Louisiana legislators – reportedly at the insistence of House leaders – sprung a surprise, $100 million cut to the state Department of Health as part of thousands of changes to the budget bills approved in the final minutes of the regular session. The Senate Health and Welfare Committee wants to know how the cut would affect health care providers and patients, and has scheduled a hearing for next Tuesday to discuss the matter. The Louisiana Illuminator’s Julie O’Donoghue reports: 

Committee Chairman Sen. Fred Mills, R-Parks, said he expected health care providers and state officials to testify on what services would be affected by the funding loss. … Most lawmakers didn’t get to see the final budget plan their leadership put together until a few minutes before they were asked to vote to approve it. A health care reduction of that size had not been discussed for several weeks. Gov. John Bel Edwards is also said to be seriously considering a veto of the $100 million health care cut. 

Reality check: The budget instructs the state to save $22 million by speeding up a review of Medicaid eligibility, which was paused during the pandemic. Shrinking this process could cause more eligible people to lose their coverage. The compressed timetable is unlikely to yield the anticipated savings, as the state would face increased costs of uncompensated care payments and poor health outcomes. 

Expanded Child Tax Credit was worth the cost 
The U.S. Senate Finance Committee is hearing testimony on Wednesday about the poverty-reduction power of the federal Child Tax Credit. A temporary expansion of the credit – and a provision that made the full credit available to families with the lowest incomes – helped cut child poverty to a record low in 2021. Unfortunately, Congress failed to extend the credit. The Center on Budget and Policy Priorities’ George Fenton explains why an expanded Child Tax Credit should be included in any future tax package. 

The recent Child Tax Credit expansion under the American Rescue Plan drove down child poverty and appears not to have meaningfully discouraged work among parents, numerous studies of real-world evidence suggest. Employment among both parents and non-parents rose by 1.7 percentage points in 2021, according to Bureau of Labor Statistics data. Researchers at the University of Michigan examined part- and full-time employment and labor force participation and found “no significant employment effects for any outcome” — with several other research teams reaching similar conclusions

Generational spending gap
A peculiar and unusual generational spending gap is emerging, as baby boomers (roughly ages 59 to 77) and traditionalists (ages 78 to 95) rapidly outspend younger Americans. Some of the increased spending reflects an uptick in leisure and travel spending as older people felt safer to venture out after the Covid-19 pandemic, and larger Social Security payments. But as The Washington Post’s Abha Bhattarai explains, other factors, such as housing costs and student loan debt, also factor in.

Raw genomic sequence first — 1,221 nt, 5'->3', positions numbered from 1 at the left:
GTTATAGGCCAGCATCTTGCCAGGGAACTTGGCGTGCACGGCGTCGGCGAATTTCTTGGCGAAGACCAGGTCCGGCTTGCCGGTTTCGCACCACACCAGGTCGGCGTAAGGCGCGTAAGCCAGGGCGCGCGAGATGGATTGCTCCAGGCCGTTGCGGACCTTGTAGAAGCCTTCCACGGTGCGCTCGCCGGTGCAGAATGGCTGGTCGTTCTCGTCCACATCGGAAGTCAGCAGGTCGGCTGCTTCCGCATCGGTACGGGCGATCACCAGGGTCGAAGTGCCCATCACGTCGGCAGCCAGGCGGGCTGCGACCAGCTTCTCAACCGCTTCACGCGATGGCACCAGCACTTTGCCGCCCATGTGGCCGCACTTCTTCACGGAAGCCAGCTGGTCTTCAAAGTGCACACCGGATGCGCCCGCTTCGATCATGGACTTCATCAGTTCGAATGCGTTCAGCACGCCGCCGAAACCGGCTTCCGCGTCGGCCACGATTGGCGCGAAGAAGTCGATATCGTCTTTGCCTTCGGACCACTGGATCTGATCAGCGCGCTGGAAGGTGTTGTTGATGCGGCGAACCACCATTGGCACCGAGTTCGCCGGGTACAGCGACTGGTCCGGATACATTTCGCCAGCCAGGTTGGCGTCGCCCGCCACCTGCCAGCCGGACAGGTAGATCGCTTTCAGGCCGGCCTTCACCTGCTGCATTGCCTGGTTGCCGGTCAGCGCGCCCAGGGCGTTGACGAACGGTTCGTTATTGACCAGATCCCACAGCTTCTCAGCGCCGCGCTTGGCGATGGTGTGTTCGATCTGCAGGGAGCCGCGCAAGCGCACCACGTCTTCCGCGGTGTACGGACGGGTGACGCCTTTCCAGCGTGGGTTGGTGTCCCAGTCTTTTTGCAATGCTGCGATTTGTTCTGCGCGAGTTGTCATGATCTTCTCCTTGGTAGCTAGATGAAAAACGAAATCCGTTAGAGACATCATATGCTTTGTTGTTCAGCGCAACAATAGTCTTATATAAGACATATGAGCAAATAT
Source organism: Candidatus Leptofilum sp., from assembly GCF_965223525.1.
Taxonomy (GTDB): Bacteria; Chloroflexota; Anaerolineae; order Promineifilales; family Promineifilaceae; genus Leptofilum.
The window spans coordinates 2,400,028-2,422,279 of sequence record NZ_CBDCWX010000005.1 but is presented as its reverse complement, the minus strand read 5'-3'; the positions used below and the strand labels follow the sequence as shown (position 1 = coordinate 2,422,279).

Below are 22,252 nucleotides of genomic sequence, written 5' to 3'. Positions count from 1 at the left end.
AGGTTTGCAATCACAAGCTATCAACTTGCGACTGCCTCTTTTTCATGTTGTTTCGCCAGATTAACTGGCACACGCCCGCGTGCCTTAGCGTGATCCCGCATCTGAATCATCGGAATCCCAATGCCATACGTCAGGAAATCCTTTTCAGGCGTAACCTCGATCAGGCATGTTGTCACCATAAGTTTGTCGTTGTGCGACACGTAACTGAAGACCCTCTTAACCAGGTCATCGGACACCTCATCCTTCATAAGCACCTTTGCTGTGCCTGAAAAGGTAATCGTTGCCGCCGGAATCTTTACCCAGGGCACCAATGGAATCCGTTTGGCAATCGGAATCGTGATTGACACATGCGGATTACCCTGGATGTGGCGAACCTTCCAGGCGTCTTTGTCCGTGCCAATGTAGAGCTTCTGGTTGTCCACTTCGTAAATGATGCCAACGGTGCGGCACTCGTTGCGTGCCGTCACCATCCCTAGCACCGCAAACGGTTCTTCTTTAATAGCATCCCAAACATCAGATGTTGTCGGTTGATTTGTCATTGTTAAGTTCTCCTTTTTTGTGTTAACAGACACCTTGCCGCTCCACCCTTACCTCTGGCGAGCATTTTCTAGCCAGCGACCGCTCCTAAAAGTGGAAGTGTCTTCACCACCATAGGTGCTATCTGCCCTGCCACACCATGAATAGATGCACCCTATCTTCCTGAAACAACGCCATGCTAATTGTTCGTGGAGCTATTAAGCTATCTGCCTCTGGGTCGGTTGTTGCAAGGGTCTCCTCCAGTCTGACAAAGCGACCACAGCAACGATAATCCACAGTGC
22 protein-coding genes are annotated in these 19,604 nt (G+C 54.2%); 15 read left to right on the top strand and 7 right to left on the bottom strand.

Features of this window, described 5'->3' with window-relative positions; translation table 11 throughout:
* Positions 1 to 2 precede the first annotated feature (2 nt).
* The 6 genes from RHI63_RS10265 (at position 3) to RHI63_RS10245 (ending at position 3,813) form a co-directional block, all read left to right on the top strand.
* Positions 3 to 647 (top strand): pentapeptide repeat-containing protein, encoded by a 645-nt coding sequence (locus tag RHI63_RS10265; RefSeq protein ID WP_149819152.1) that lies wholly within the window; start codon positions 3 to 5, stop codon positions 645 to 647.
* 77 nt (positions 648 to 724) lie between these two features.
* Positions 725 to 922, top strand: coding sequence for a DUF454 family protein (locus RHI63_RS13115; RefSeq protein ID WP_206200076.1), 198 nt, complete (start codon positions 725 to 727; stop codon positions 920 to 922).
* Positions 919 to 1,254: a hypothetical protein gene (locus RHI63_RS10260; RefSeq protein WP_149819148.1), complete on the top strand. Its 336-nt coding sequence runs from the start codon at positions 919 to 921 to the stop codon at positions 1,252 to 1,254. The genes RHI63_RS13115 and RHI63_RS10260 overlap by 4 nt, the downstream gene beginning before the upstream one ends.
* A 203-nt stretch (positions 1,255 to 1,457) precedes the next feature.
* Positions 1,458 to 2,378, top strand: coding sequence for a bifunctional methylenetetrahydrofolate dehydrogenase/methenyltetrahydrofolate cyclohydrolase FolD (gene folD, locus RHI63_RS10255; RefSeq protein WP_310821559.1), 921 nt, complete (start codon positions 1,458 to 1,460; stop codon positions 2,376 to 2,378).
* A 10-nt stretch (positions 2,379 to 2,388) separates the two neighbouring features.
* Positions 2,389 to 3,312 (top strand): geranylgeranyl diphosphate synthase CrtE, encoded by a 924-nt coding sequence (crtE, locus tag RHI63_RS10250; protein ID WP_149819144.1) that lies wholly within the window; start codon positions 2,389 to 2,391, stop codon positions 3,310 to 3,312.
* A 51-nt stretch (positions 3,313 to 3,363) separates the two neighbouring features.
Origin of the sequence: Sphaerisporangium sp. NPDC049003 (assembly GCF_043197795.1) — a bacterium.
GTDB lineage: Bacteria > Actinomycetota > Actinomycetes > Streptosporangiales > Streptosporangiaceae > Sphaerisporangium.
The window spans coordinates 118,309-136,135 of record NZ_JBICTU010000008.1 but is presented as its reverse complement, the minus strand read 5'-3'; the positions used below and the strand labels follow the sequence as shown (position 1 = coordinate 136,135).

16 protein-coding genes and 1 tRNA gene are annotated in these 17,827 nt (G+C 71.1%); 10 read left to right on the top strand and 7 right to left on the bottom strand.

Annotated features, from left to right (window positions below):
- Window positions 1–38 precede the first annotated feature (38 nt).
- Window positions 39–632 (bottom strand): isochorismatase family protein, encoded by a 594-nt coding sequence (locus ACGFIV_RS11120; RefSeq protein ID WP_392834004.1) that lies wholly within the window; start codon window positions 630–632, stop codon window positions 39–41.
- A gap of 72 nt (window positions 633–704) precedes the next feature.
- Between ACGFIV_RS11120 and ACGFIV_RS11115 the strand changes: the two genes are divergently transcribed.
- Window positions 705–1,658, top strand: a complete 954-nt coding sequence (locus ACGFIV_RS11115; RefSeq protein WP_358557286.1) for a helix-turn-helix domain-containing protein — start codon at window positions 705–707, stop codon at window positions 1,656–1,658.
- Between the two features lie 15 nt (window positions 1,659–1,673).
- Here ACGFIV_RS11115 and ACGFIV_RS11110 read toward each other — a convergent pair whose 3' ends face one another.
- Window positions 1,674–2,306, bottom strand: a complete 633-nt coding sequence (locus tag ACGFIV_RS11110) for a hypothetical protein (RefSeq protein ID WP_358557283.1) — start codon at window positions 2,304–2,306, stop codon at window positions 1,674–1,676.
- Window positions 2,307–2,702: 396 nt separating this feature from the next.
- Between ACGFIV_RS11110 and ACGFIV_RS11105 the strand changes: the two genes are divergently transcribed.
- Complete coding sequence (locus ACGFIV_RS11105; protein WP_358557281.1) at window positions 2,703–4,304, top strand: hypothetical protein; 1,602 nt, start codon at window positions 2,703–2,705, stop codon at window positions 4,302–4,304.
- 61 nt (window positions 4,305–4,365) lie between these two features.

(O)lder Americans also tend to have lower housing costs. Many own their homes outright or have locked-in low mortgage rates. Younger adults, by comparison, are more likely to rent. They are also more likely to move, either for work or family reasons, which means they’re constantly having to renegotiate housing costs, Tinsley said. … In California, Emerald Culmer, 29, spends more than one-third of her take-home pay on a one-bedroom apartment she shares with her cat, Franklin. Culmer makes $75,000 a year working for a tech company. But she also has about $92,000 in student loan debt.

Reimagining America’s health care system
America spends more on health care, as a percentage of its economy, than any other country in the world and gets middling results. Dr. Aaron E. Carroll, chief health officer of Indiana University and contributing writer to the New York Times, traveled to five countries to study their health care systems. Here’s what he learned. 

No other country I’ve visited has these debates the way we do. Insurance is really just about moving money around. It’s the least important part of the health care system. Universal coverage matters. What doesn’t is how you provide that coverage, whether it’s a fully socialized National Health Service, modified single-payer schemes, regulated nonprofit insurance or private health savings accounts. All of the countries I visited have some sort of mechanism that provides everyone coverage in an easily explained and uniform way. That allows them to focus on other, more important aspects of health care.

Carroll also explains how reforming our costly system could help reallocate resources to improve other social determinants of health, such as food security, housing and access to education. 

Addressing these issues in the United States would require significant investment, to the tune of hundreds of billions or even trillions of dollars a year. That seems impossible until you remember that we spent more than $4.4 trillion on health care in 2022. We just don’t think of social policies like housing, food and education as health care. Other countries, on the other hand, recognize that these issues are just as important, if not more so, than hospitals, drugs and doctors. Our narrow view too often defines health care as what you get when you’re sick, not what you might need to remain well.

Number of the Day
$1.7 million – Average net worth of a baby boomer household, compared with $214,000 for millennials. (Source: Federal Reserve via the Washington Post)